From Glaucon’s retelling of his grandfather Bellerophon’s life in Iliad 6.150-210:
ἀλλ᾽ ὅτε δὴ καὶ κεῖνος ἀπήχθετο πᾶσι θεοῖσιν,
ἤτοι ὃ κὰπ πεδίον τὸ Ἀλήϊον οἶος ἀλᾶτο
ὃν θυμὸν κατέδων, πάτον ἀνθρώπων ἀλεείνων
But when even that one became hateful to all the gods,
Then he wandered over the Aleian plane alone
devouring his own spirit, shunning the path of men.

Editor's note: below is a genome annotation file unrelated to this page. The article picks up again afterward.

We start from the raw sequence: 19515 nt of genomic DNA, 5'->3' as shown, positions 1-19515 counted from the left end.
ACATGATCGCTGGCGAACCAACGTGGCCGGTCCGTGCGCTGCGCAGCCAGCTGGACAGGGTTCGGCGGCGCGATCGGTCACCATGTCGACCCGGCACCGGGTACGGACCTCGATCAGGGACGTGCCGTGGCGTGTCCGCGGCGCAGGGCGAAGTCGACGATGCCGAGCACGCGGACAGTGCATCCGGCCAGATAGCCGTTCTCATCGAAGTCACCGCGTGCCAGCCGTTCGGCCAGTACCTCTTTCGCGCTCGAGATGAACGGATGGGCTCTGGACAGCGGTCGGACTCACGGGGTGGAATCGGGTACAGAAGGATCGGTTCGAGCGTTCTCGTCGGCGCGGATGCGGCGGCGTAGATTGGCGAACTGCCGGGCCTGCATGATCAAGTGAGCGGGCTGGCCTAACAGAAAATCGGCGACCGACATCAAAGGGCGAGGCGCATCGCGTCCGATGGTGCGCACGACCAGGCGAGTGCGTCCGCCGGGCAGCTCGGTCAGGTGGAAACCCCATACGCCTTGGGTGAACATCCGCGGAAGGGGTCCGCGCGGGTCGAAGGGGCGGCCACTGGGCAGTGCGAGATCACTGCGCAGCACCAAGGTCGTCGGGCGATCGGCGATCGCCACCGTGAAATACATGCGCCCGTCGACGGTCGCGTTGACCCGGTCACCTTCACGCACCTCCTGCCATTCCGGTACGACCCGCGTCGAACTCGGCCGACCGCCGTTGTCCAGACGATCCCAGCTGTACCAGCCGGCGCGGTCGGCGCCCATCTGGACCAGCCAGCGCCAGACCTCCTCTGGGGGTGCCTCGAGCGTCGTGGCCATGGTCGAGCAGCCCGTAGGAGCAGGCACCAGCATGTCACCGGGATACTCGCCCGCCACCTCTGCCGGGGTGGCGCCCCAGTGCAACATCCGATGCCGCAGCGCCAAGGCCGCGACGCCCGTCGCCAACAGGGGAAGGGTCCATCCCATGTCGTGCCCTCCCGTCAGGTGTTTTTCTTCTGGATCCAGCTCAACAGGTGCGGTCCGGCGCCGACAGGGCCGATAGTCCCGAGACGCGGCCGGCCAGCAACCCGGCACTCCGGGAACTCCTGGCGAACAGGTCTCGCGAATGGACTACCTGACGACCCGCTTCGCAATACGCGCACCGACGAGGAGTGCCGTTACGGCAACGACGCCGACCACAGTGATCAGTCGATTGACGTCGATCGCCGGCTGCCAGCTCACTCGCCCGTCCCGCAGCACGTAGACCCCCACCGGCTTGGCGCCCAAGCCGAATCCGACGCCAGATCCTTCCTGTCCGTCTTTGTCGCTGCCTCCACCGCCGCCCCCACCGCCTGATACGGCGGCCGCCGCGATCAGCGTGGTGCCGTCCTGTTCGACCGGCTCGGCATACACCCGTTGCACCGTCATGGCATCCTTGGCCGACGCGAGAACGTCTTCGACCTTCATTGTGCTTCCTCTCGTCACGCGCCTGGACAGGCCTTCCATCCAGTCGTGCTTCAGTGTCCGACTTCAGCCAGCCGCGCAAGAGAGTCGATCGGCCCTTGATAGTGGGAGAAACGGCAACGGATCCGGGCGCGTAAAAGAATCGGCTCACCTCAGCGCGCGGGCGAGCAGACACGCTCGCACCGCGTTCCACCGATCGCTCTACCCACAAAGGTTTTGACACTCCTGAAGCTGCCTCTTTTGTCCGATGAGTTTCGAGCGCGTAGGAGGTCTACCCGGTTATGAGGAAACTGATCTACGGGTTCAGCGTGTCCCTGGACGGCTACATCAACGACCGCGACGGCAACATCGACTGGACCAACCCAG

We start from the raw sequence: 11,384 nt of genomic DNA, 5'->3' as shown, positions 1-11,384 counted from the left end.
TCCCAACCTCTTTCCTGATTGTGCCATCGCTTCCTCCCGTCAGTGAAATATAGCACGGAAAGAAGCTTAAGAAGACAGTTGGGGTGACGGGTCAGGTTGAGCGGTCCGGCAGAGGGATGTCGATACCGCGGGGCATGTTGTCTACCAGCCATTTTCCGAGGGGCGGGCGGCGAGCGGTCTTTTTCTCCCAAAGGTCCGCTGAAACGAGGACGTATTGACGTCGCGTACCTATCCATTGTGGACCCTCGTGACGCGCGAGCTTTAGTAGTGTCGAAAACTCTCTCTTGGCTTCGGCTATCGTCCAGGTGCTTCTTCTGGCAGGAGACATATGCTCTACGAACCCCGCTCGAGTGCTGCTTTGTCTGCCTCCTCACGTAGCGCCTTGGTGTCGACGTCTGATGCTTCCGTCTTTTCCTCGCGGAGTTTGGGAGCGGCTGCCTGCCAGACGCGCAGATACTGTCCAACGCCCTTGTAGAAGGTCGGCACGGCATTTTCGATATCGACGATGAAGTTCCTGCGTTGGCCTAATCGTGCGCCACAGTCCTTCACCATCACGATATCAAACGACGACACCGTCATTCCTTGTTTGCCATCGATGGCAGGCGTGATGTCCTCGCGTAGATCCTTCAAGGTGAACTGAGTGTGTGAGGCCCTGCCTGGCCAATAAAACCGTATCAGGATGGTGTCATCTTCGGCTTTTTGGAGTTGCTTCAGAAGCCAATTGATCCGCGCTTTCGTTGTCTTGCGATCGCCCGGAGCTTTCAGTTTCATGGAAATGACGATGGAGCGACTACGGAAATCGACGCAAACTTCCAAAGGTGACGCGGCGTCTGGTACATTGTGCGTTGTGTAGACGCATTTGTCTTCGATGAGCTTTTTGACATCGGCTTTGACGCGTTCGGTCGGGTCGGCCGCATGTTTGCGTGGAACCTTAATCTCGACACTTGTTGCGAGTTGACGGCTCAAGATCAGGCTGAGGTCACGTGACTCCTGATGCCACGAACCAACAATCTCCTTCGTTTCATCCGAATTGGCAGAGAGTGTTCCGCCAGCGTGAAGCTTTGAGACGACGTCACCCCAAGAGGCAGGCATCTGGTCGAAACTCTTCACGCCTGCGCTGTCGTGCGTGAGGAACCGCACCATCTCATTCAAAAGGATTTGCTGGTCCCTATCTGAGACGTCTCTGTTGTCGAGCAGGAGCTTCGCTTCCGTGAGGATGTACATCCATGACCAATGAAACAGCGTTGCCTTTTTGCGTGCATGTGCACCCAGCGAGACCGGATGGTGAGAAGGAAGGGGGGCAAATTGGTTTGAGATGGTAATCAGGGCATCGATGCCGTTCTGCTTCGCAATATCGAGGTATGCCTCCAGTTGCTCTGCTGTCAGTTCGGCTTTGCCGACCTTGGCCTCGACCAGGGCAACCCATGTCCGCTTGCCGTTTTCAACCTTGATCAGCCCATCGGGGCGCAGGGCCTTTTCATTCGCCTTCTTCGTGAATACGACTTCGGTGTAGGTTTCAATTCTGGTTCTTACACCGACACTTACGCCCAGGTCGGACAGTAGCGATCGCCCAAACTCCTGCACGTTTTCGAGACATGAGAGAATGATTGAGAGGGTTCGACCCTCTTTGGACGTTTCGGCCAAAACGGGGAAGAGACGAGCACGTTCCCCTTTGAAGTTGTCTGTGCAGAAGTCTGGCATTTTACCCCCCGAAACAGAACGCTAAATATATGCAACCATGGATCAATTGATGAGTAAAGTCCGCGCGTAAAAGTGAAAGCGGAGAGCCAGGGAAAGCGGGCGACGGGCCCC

This is the locus classicus for histories of depression and melancholy in the western heritage, but I’ve never before noticed the wordplay between Ἀλήϊον and ἀλάομαι – and likely also ἀλεείνω in the following line (which Diomedes echoes in his response as well). A small but curious Homeric flourish that could maybe be tied to a conception of wandering – being away from home and social support networks – as an activity only voluntarily undertaken by someone unstable. Which then bleeds to the question of whether the Iliadic and Odyssean traditions are directly or indirectly in dialogue here – the Iliad expressing a traditional view the Odyssey later works to overwrite. On that point I’m most curious about the diction of the final line, especially the opening ὃν θυμὸν κατέδων which has for me the feel of an Odyssean refrain, especially the thematic metaphor of κατέδων.